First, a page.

Only Connect

Three peers extol the virtues of a good conversation.

By Blair Campbell

November/December 2018

Gianni Ceresa

Gianni Ceresa

Lausanne, Switzerland

Company/URL: DATAlysis GmbH

Job title: Managing director

Length of time using Oracle products: 10 years

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How are you using cloud computing in your work these days? I think of cloud as a sandbox in which I can easily play with almost any kind of tool. With just a few clicks, I can provision an Oracle Analytics Cloud instance or a database service instance, and in minutes I can test tools and solutions. But for cultural reasons and some regulations limits here in Switzerland, “foreign” hosted clouds are not a well-accepted solution, so I really look forward to the plans Oracle has for regional expansion.

What’s the most common cause you see when IT projects go wrong? The main cause is a lack of vision and clear requirements. This happens every time a project is set up to “just” replace something without first asking the users what they really need. Because of that tendency, there’s also often a mismatch between the planned resources and the skills and experience of team members that the project truly requires.

What’s the next big thing driving change in your industry? There are three: AI; machine learning; and automation of repetitive tasks, improving reaction time and information usage. The risk with all three is that they will become “buzzwords” that everybody talks about but nobody really masters—so I wouldn’t mind for the industry to adopt a small-steps approach.


Roy Salazar Valverde

Roy Salazar Valverde

San Jose, Costa Rica

Company/URL: Pythian

Job title: Oracle Database consultant

Length of time using Oracle products: 20 years

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How did you get started in IT? While at university, I chose my courses carefully, with an eye to getting employed before graduating. I was still a student when I got the chance to work as a Y2K consultant in 1998. It was really hard to work all day and then study at night and on weekends, but it was important to me to both work and learn as much as possible at university. After my Y2K consulting experience, I continued working as a developer and then became a technical consultant and systems analyst.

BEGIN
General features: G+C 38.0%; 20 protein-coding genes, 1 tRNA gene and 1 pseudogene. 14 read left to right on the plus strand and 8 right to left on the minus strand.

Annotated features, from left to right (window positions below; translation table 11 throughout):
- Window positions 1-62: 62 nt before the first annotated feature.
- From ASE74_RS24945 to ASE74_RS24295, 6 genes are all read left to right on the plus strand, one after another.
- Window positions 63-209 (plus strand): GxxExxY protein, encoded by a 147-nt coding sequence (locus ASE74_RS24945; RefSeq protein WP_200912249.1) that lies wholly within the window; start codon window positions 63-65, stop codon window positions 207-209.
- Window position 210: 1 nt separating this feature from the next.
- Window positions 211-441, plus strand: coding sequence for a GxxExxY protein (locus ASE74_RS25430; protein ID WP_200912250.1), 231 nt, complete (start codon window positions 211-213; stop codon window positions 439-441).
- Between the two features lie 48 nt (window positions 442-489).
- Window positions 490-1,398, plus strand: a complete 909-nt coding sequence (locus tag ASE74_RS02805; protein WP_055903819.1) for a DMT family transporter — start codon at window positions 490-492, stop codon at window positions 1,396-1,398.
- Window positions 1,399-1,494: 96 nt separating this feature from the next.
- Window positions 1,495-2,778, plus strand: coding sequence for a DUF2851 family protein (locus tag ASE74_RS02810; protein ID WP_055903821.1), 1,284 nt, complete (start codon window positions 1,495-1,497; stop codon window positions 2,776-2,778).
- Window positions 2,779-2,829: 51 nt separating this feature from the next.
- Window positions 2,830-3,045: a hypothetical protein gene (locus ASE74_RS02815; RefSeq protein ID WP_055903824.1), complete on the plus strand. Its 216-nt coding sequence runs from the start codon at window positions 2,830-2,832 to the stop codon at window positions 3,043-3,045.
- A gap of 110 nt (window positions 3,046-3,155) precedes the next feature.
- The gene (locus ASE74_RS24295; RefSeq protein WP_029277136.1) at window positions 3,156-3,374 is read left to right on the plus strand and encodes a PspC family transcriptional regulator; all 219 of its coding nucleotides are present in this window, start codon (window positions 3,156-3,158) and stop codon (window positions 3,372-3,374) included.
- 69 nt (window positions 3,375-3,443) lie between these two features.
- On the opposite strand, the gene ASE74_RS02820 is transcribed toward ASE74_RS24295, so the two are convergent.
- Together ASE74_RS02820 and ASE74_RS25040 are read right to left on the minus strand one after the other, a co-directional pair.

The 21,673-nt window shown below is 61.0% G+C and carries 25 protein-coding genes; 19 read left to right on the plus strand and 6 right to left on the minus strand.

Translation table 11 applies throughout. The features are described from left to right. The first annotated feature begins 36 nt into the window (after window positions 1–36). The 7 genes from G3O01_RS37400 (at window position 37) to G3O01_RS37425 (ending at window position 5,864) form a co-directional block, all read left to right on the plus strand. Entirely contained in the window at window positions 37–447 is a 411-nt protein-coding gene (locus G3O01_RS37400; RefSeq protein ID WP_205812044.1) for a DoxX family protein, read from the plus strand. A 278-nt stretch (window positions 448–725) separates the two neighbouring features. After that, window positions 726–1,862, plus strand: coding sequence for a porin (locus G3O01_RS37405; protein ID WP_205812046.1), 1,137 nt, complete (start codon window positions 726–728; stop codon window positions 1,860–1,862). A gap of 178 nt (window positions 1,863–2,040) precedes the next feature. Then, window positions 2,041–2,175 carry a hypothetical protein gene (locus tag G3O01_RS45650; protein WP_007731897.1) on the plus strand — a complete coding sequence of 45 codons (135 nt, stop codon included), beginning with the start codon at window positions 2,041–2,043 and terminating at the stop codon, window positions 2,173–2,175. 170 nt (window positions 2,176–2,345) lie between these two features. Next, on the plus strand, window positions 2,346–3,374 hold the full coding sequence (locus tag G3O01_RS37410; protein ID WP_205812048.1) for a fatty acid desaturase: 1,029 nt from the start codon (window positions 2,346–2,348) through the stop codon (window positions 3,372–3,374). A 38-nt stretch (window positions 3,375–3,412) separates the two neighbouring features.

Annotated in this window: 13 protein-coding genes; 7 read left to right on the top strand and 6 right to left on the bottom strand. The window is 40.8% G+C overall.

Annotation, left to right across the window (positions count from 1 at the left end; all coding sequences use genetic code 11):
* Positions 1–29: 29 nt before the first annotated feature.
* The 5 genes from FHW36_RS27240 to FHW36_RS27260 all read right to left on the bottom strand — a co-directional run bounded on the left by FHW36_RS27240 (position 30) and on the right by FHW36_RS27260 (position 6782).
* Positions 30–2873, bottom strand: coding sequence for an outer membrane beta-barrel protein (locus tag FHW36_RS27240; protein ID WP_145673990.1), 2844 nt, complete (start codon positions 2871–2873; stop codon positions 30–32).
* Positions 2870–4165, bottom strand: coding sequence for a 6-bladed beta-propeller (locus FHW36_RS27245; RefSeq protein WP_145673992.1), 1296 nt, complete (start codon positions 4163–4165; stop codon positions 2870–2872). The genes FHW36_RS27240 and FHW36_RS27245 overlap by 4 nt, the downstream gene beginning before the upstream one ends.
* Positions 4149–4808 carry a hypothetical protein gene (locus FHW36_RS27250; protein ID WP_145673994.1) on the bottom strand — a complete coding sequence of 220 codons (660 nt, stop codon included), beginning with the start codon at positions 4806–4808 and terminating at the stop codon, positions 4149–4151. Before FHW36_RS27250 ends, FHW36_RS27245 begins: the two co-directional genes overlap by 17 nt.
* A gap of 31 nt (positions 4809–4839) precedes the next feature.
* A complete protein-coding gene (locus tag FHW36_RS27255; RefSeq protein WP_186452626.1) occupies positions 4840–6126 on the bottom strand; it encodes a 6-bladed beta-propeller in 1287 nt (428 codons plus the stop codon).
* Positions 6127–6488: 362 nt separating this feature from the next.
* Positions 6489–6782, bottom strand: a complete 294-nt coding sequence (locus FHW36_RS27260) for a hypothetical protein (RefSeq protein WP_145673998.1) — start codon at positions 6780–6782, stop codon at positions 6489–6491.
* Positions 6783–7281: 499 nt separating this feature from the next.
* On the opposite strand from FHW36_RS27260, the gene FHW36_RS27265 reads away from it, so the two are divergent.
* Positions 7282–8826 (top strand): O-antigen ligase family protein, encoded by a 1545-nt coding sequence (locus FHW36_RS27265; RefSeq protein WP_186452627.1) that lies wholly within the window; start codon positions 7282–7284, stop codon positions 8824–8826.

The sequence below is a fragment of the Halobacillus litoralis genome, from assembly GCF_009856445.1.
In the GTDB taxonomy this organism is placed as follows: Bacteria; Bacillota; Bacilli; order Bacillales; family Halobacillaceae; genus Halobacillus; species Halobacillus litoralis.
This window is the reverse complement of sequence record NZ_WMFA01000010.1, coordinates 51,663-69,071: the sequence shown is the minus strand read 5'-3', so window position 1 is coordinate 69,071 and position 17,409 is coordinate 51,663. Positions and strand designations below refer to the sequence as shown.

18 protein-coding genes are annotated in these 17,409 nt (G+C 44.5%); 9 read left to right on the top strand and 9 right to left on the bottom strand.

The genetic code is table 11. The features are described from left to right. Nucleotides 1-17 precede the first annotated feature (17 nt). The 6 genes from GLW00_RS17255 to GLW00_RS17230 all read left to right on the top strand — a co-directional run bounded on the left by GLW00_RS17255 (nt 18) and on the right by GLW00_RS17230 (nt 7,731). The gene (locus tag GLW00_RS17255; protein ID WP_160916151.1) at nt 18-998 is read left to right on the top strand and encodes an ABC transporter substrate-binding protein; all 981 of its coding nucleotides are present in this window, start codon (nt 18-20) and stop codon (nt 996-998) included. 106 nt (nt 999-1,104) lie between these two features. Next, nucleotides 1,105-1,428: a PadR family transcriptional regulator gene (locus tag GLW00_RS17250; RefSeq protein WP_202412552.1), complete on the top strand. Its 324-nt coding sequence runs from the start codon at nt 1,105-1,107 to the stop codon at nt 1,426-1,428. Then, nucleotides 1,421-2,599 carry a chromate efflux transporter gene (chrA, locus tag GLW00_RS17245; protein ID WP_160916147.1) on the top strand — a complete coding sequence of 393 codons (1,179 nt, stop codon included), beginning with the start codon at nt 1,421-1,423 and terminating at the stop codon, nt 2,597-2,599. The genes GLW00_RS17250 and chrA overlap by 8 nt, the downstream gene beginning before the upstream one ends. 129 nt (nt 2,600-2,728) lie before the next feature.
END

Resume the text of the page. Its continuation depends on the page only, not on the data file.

Which new features in Oracle Database are you currently finding most valuable? I’ve checked out the Oracle Database 18c new features for security, and I’m very intrigued by the possibility in this release of having a schema that is just that—a schema—rather than both a schema and a user, as in the past. Nowadays, when security is more and more important, this feature is very relevant to force appropriate settings for accessing the data in the database. And I truly love the Oracle Database Security Assessment Tool, which was recently improved to help companies address GDPR compliance. I’ve been using this tool since the beginning of this year and have found it very useful for security audits and reviews.

How are you using social media in your work these days? I was really resistant to getting into social networks, but some years ago I decided to join Facebook and LinkedIn. It was only in November of last year, when I was accepted into the Oracle ACE Program, that I created a Twitter account. Now I love having interactions with tech “gurus” in the social networks where I’m active.


Yasuo Honda

Yasuo Honda

Tokyo, Japan

Company/URL: freee K.K.

Job title: Software developer

Oracle credentials: Oracle Certified Professional, MySQL 5.6 Database Administrator

Length of time using Oracle products: 22 years

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What technology has most changed your life? I would say Oracle Database and Ruby on Rails. Since I started working as an Oracle consultant, Oracle Database has given me a great view of IT. I have gained a deeper understanding of everything from storage, networking, and operating systems to application-level performance tuning. When I decided I wanted to learn a programming language, I discovered Ruby on Rails, one of the best web application frameworks ever written in the Ruby language. I now attend RailsConf every year, where many Rails developers give inspiring talks and you can have great conversations about solving technical problems.

What’s your favorite tool on the job? Soon after discovering and becoming a fan of Ruby on Rails, I learned about ActiveRecord, an open source adapter that provides Oracle Database access from Ruby on Rails applications. With this tool, I’ve been able to make use of my Oracle Database knowledge, and it’s given me a lot of new and interesting programming challenges. I’m now one of the maintainers of the project.

How are you using social media in your work these days? I communicate with other Ruby developers, otherwise known as Rubyists. I’m most active on GitHub. Once I open pull requests regarding Ruby on Rails projects, I get great feedback from Rails committers. There are many Rails committers and contributors who frequently open pull requests and fix issues. Even if most of this communication is done online, when I meet them in person at RailsConf or other meetups, we have lots to talk about.